Python is one of the most popular programming languages in use today—and for good reasons: it's open source, it has a wide range of uses (such as web programming, business applications, games, scientific programming, and much more), and it has a vibrant and dedicated community supporting it. This community is the reason we have such a large, diverse range of software packages available in the Python Package Index (PyPI) to extend and improve Python and solve the inevitable glitches that crop up.
In this series, we'll look at seven PyPI libraries that can help you solve common Python problems. First up: Cython, a language that simplifies writing C extensions for Python.
Python is fun to use, but sometimes, programs written in it can be slow. All the runtime dynamic dispatching comes with a steep price: sometimes it's up to 10-times slower than equivalent code written in a systems language like C or Rust.
Moving pieces of code to a completely new language can have a big cost in both effort and reliability: All that manual rewrite work will inevitably introduce bugs. Can we have our cake and eat it too?
To have something to optimize for this exercise, we need something slow. What can be slower than an accidentally exponential implementation of the Fibonacci sequence?
def fib(n): if n < 2: return 1 return fib(n-1) + fib(n-2)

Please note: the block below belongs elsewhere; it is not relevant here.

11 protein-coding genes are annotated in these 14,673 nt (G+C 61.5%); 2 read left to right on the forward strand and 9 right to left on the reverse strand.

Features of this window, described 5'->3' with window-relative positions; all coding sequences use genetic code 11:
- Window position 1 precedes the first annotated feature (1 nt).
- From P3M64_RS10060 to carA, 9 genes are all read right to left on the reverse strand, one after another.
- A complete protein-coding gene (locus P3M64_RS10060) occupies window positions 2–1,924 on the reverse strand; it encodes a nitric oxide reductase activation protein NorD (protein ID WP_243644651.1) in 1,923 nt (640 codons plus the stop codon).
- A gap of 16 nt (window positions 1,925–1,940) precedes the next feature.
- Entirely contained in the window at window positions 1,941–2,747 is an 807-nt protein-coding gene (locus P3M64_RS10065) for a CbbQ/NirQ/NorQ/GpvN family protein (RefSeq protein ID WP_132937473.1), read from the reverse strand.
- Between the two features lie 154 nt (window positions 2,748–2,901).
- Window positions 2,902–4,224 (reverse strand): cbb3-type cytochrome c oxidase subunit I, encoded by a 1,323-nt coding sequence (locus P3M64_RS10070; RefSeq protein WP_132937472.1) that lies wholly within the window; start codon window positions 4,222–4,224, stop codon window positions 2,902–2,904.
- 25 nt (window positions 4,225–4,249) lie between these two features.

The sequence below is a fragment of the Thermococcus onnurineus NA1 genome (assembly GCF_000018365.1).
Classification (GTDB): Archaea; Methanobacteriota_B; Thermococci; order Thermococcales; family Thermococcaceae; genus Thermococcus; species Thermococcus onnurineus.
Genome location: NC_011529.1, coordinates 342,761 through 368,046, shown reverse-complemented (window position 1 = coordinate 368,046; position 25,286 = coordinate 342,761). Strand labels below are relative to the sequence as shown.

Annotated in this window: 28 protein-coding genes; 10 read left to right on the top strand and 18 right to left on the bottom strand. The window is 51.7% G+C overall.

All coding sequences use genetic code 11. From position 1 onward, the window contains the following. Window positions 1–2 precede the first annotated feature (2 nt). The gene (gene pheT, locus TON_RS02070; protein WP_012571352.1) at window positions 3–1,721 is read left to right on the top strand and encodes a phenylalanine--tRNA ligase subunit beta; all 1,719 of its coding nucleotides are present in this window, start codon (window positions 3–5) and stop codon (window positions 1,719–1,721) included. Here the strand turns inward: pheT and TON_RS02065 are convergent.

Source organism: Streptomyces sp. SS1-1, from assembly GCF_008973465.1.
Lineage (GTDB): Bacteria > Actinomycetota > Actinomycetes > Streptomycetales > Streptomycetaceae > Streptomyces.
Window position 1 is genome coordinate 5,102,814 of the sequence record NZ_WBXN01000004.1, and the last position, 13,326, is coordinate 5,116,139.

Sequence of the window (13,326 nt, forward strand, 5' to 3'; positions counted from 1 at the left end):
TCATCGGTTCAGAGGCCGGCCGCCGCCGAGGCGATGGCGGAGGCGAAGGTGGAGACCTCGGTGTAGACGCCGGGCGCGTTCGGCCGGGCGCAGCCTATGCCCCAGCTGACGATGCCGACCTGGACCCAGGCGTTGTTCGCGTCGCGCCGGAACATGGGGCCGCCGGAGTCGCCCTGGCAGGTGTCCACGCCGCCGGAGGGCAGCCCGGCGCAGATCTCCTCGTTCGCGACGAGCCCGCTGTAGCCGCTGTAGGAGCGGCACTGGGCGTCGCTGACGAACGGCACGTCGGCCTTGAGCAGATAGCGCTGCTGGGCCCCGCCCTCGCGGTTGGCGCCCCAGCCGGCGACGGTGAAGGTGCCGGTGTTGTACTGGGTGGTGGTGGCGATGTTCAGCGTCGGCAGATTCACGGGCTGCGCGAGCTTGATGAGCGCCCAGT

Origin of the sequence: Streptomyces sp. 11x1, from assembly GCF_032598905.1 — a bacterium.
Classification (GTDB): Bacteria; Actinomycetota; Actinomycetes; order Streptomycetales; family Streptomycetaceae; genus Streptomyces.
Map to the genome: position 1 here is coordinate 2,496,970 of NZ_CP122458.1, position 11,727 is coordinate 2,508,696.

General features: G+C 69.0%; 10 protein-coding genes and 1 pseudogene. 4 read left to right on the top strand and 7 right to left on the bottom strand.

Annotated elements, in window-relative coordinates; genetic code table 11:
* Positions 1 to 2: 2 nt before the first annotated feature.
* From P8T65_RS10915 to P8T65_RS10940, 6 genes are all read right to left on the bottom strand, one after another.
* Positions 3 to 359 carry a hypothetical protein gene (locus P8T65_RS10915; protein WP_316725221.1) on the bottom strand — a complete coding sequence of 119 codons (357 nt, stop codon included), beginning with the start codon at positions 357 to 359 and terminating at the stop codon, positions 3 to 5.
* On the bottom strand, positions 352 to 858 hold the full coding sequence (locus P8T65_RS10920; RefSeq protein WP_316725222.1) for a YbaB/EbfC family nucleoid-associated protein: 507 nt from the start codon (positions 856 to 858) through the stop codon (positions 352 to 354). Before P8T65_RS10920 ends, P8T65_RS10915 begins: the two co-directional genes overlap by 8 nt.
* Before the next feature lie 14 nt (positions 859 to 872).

Since a call to fib results in two calls, this beautifully inefficient algorithm takes a long time to execute. For example, on my new laptop, fib(36) takes about 4.5 seconds. These 4.5 seconds will be our baseline as we explore how Python's Cython extension can help.
The proper way to use Cython is to integrate it into setup.py. However, a quick and easy way to try things out is with pyximport. Let's put the fib code above in fib.pyx and run it using Cython.
>>> import pyximport; pyximport.install() >>> import fib >>> fib.fib(36)
Just using Cython with no code changes reduced the time the algorithm takes on my laptop to around 2.5 seconds. That's a reduction of almost 50% runtime with almost no effort; certainly, a scrumptious cake to eat and have!
Putting in a little more effort, we can make things even faster.
cpdef int fib(int n): if n < 2: return 1 return fib(n - 1) + fib(n - 2)
We moved the code in fib to a function defined with cpdef and added a couple of type annotations: it takes an integer and returns an integer.
This makes it much faster—around 0.05 seconds. It's so fast that I may start suspecting my measurement methods contain noise: previously, this noise was lost in the signal.
So, the next time some of your Python code spends too long on the CPU, maybe spinning up some fans in the process, why not see if Cython can fix things?
In the next article in this series, we'll look at Black, a project that automatically corrects format errors in your code.